As a result of this statement, the 1997 COSALC workshop on beach management turned into a brainstorming session as to how to educate the public; specifically, ‘how to get environmental messages into the living room.’
In Grenada, which has its own broadcast channel, television is clearly the best way to reach people with messages about the importance of local resource conservation and wise development. Peter Thomas, assistant director of the National Science and Technology Council, comments:
‘We’ve tried reaching the general public through radio announcements and the press, but it’s hard to compete with the visual impact of television. With TV, people watch while sitting at home eating their peanuts and popcorn, and the message gets digested along with the snacks!’
Participants considered the idea of creating 30-minute documentaries, but a consensus was soon reached in support of the proposal that:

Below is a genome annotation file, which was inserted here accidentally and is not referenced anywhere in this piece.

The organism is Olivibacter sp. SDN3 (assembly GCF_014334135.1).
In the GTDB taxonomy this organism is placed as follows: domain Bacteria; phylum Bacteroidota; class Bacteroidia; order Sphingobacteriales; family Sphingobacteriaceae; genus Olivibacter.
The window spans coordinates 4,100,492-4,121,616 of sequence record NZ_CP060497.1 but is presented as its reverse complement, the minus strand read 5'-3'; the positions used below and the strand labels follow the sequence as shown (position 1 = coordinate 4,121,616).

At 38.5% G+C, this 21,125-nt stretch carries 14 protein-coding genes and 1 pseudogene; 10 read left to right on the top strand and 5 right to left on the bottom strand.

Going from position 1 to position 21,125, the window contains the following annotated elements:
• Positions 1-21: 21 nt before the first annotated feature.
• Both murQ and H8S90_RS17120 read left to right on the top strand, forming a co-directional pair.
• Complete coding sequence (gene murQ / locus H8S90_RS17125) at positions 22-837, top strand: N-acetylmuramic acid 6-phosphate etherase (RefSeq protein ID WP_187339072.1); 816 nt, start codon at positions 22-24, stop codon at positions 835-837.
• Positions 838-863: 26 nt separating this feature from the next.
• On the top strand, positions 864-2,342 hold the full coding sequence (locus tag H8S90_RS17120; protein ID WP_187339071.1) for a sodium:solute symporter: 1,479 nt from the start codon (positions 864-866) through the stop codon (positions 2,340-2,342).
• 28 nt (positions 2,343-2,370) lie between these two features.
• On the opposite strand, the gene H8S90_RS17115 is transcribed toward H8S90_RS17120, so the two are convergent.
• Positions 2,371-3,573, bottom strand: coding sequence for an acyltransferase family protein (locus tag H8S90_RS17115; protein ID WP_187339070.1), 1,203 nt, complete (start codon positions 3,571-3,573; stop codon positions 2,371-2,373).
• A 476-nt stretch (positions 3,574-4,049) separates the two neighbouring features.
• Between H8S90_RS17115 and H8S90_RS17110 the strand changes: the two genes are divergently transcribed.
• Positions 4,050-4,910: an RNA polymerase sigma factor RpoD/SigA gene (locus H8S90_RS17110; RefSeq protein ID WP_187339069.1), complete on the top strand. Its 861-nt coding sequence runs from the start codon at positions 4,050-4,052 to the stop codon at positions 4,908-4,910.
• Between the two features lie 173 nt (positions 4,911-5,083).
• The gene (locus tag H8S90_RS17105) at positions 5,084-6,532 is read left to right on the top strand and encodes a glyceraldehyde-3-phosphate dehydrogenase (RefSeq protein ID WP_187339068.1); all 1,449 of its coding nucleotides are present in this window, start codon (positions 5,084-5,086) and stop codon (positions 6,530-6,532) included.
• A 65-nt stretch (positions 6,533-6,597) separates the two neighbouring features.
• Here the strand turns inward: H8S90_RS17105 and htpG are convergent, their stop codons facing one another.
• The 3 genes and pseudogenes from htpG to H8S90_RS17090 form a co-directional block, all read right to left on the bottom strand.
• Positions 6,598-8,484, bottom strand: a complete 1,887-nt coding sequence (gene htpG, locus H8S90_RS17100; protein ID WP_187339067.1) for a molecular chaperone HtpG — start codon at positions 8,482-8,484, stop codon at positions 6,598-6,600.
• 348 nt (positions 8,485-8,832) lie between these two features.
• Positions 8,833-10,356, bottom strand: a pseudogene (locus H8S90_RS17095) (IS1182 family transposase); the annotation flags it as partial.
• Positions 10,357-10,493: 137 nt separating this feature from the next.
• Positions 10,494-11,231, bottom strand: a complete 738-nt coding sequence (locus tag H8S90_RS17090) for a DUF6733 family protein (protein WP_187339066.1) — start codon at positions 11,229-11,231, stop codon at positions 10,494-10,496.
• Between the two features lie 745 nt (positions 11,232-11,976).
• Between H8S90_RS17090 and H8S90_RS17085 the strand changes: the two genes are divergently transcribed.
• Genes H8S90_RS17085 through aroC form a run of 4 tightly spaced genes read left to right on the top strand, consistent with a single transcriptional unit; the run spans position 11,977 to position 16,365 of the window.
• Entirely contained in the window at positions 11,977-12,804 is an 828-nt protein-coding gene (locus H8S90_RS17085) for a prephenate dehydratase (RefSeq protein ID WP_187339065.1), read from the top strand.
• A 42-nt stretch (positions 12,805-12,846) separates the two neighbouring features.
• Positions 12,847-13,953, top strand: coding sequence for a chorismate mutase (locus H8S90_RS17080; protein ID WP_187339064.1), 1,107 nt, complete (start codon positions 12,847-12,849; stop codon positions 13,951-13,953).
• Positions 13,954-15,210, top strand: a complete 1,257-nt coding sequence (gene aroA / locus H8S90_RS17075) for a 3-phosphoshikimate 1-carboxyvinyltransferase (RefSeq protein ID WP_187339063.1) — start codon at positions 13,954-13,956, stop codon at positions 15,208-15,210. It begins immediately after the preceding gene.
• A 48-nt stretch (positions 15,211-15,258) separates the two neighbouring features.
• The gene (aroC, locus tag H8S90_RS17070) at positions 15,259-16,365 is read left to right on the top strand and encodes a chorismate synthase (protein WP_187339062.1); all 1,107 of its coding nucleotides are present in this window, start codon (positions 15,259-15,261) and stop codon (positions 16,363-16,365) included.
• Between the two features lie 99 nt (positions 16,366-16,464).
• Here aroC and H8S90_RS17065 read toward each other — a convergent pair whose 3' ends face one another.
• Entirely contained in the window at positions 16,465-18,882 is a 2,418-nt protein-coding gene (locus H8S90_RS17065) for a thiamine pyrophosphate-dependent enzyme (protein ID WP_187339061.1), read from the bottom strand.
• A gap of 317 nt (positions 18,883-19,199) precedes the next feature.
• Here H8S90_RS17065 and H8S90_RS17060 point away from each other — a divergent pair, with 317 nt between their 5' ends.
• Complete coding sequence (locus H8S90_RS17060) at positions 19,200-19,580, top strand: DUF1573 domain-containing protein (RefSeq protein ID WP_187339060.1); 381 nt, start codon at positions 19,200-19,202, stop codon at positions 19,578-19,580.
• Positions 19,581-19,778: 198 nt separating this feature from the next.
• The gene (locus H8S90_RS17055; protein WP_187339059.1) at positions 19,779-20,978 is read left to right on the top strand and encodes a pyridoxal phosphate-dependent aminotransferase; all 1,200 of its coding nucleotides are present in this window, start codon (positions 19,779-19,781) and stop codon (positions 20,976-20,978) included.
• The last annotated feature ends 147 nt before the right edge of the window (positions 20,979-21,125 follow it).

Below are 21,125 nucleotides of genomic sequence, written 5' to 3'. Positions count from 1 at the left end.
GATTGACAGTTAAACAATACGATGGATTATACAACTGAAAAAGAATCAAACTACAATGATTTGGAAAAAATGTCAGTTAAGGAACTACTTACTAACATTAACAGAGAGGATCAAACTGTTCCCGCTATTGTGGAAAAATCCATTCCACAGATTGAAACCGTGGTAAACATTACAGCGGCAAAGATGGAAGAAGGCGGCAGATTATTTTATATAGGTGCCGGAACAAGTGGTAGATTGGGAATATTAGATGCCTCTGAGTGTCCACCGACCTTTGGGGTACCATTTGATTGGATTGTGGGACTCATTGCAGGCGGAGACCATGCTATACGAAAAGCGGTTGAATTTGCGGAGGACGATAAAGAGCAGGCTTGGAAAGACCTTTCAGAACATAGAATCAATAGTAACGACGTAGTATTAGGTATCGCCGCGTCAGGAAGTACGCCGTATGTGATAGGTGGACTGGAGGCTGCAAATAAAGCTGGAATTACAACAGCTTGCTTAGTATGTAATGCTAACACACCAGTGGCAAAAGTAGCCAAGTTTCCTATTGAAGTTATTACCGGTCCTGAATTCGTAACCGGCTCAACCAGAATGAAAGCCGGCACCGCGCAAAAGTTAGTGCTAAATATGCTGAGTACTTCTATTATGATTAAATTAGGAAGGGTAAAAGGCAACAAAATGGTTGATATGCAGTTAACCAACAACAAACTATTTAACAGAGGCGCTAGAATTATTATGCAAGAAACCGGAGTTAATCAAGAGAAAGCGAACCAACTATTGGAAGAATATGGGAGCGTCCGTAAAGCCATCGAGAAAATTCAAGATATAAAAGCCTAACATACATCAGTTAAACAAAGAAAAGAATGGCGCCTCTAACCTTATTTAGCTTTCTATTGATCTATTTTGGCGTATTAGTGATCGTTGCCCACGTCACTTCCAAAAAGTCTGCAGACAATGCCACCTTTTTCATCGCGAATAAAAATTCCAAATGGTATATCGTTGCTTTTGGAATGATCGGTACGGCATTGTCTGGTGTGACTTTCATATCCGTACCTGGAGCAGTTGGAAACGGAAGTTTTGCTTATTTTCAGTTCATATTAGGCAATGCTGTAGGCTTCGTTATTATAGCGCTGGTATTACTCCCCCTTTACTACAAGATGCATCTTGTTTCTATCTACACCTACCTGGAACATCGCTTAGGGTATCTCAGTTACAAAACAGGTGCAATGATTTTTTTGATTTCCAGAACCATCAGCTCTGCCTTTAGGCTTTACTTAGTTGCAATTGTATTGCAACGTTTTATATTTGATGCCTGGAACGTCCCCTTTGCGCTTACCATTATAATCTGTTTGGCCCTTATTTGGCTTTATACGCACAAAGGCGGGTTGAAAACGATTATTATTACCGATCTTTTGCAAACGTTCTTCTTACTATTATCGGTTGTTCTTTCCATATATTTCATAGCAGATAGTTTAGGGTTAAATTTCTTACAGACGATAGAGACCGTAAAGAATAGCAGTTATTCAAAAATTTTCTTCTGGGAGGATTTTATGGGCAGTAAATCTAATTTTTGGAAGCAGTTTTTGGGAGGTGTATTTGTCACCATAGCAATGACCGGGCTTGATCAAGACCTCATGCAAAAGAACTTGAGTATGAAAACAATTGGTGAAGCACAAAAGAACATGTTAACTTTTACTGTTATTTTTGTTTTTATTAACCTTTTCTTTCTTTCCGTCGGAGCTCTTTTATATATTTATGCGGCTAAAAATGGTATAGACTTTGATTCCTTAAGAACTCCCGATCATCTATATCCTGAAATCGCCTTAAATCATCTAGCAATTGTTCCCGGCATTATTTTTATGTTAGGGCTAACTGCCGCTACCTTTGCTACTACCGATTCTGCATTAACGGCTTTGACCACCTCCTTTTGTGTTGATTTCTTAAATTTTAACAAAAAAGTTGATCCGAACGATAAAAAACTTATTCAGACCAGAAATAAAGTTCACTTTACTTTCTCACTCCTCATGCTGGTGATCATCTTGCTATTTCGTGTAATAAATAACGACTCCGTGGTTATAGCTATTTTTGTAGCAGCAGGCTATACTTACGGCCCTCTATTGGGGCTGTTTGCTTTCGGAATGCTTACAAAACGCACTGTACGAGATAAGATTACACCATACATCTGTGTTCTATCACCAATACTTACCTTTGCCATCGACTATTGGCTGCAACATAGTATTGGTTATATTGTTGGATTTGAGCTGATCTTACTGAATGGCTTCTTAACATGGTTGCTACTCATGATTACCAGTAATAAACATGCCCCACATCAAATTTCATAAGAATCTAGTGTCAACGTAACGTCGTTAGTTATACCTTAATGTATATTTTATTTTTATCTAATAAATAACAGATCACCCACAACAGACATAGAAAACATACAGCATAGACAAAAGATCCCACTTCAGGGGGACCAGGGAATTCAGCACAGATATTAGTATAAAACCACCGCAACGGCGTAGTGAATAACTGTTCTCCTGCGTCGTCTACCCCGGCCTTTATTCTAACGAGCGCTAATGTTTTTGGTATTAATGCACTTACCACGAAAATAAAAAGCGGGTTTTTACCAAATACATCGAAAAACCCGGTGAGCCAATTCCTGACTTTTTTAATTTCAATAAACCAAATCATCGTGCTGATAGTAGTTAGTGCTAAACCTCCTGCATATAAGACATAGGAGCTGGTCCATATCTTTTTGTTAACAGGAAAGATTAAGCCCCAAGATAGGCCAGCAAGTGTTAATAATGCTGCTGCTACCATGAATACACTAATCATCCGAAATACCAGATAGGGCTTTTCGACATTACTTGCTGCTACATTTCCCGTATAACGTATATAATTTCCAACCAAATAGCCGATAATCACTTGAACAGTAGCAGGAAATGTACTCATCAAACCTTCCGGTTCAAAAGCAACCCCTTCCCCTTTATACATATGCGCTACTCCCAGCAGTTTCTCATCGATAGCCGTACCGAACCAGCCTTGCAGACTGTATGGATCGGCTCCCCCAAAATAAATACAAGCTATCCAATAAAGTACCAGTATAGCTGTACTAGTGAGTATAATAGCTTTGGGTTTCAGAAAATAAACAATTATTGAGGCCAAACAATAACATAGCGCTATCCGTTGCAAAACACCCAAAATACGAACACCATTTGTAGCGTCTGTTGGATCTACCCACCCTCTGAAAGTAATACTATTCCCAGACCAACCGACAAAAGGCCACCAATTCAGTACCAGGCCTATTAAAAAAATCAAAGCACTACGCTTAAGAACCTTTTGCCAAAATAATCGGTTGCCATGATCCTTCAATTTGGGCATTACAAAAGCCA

‘Few people will sit through an entire documentary, and those that do will see it only once. It is far more effective to expose people to a short 1-5 minute clip, because it may be shown over and over again like an ad. And each time it’s viewed, the message is reinforced.’
The next step was to design a training course that would put their vision into action with the support of technical experts as well as representatives of environmental agencies and government information services. Dr. Gillian Cambers of COSALC and Sea Grant presented the group’s ideas in a proposal to UNESCO’s Coast and Small Islands unit in Paris, and the proposal was implemented through the Communications section of UNESCO in Jamaica.
Eleven professionals (nine from Grenada and one each from St. Lucia and Anguilla) participated in this two-week training course in Grenada. The course was facilitated by Christopher Laird, who runs a video production company in Trinidad and Tobago. After identifying the most important environmental problems facing Grenada and the region, participants focused on learning technical skills including video camera work, editing techniques and ways of getting ideas across without a script. As Laird stressed,
‘Don’t depend on words! Visualize how to get the message across in pictures!’